When reading about how well a baseball player performed in a game, one of the statistics people look at is how many hits they had versus how many times they came up to bat. Oftentimes, there are discrepancies when comparing one player’s batting performance to another player’s batting performance. One player may have gone 1-3 while another player went 0-1, even though they came up to the plate the same number of times. This leads a lot of people to wonder what is an at-bat and how do you calculate at-bats?
In baseball, an At-Bat (AB) is any Plate Appearance (PA) that results in a hit, error, fielder’s choice or a non-sacrifice out. Any other result, like a walk, hit-by-pitch, sacrifice fly, sacrifice bunt, or catcher’s interference, does not count towards an official At-Bat.
When thinking about what is an At-Bat, it is beneficial to first learn about what is a Plate Appearance because an At-Bat is like a sub-category of a Plate Appearance.
What is Considered an At-Bat?
At-Bat vs Plate Appearance
While an At-Bat and a Plate Appearance are statistics that share similar qualities, there is an important difference between the two.
A Plate Appearance (PA) is counted when a player completes their batting turn, regardless of the result. An At-Bat (AB) is any Plate Appearance that results in a hit, error, fielder’s choice, or a non-sacrifice out. Any other result of a Plate Appearance does not count as an At-Bat.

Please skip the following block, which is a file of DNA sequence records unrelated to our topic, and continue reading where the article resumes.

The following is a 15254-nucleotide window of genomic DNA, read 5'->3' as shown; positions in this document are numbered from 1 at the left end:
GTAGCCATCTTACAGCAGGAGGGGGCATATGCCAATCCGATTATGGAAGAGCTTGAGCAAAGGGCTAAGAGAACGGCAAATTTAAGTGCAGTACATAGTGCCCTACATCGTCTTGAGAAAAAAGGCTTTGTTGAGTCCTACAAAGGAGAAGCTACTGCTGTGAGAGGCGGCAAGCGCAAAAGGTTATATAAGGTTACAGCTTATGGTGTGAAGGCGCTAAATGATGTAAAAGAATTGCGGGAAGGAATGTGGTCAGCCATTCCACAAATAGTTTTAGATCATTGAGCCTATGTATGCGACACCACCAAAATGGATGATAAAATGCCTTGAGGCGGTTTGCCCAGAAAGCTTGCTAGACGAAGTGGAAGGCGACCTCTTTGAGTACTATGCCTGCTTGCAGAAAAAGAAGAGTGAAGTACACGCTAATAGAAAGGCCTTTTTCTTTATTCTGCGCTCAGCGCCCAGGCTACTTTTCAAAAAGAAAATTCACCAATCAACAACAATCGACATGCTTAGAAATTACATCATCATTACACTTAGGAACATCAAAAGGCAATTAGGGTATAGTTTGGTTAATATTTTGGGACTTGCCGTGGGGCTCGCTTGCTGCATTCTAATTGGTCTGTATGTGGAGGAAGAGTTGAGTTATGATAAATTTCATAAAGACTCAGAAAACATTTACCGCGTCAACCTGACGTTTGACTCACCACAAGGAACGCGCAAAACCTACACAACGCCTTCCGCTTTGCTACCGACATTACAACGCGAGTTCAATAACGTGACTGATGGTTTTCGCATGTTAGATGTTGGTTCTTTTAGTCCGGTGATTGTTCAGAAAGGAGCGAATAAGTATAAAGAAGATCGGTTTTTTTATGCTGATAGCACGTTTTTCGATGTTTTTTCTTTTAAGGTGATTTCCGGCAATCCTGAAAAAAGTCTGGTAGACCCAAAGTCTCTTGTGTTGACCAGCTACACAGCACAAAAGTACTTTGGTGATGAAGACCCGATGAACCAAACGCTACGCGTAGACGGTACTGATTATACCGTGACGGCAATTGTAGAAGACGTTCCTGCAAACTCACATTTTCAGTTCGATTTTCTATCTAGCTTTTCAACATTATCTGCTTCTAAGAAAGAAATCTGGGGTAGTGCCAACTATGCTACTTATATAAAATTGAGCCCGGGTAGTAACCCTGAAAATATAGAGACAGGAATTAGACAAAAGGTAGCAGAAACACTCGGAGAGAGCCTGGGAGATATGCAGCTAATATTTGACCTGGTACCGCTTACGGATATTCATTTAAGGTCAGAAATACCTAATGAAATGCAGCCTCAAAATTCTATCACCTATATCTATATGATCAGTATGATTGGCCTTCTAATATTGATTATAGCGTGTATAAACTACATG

Another way to think about it is that an At-Bat is a subtype of Plate Appearance. While any batting result will lead to a Plate Appearance being counted, only a subset of those results will count towards a player’s At-Bat statistic.
What Qualifies as an Official At-Bat?
After understanding that an At-Bat is a subset statistic of a Plate Appearance, the next logical question to ask is “what constitutes an At-Bat in baseball?”
An official At-Bat (AB) occurs when a Plate Appearance (PA) ends in one of four ways:
- Batter gets a base hit
- Batter reaches base on an error
- Batter reaches base on a fielder’s choice
- Batter strikes out or gets out on a play that is not ruled a sacrifice fly or a sacrifice bunt
Any other result is not counted towards a player’s official At-Bat, but let’s dive into specifically what those non-At-Bat scenarios could be.
What is Not an Official At-Bat?
Just as important as understanding the scenarios that make up an official At-Bat, it’s just as important to understand what scenarios don’t count as an official At-Bat in baseball.
According to the MLB rulebook, there are five scenarios where a Plate Appearance (PA) does not count as an official At-Bat (AB):
- Batter hits a sacrifice fly or a sacrifice bunt
- Batter walks on four balls
- Batter gets hit by a pitch
- Batter is awarded first base due to interference or obstruction
- A pinch hitter enters the game with two strikes and completes the strikeout
The scenario where a pinch hitter enters the game with two strikes is a rare occurrence and will usually happen if a batter gets hurt during their turn at-bat.
In a scenario where a pinch hitter enters the game with two strikes and completes the strikeout, the batter who was removed from the game would be charged an At-Bat and a strikeout. However, if the pinch hitter completed the plate appearance in any other way, the pinch hitter would be credited with the result of that plate appearance.
Why is a Walk Not an At-Bat?
When thinking about what is considered an At-Bat and what isn’t considered an At-Bat, many people wonder why a walk is not an At-Bat. I also found myself wondering the same thing so I researched the history of walks and At-Bats.
In short, a walk is not an At-Bat (AB) because At-Bats are used to calculate a player’s batting average. Including walks as an At-Bat would considerably change a player’s batting average, so walks are removed as an official At-Bat.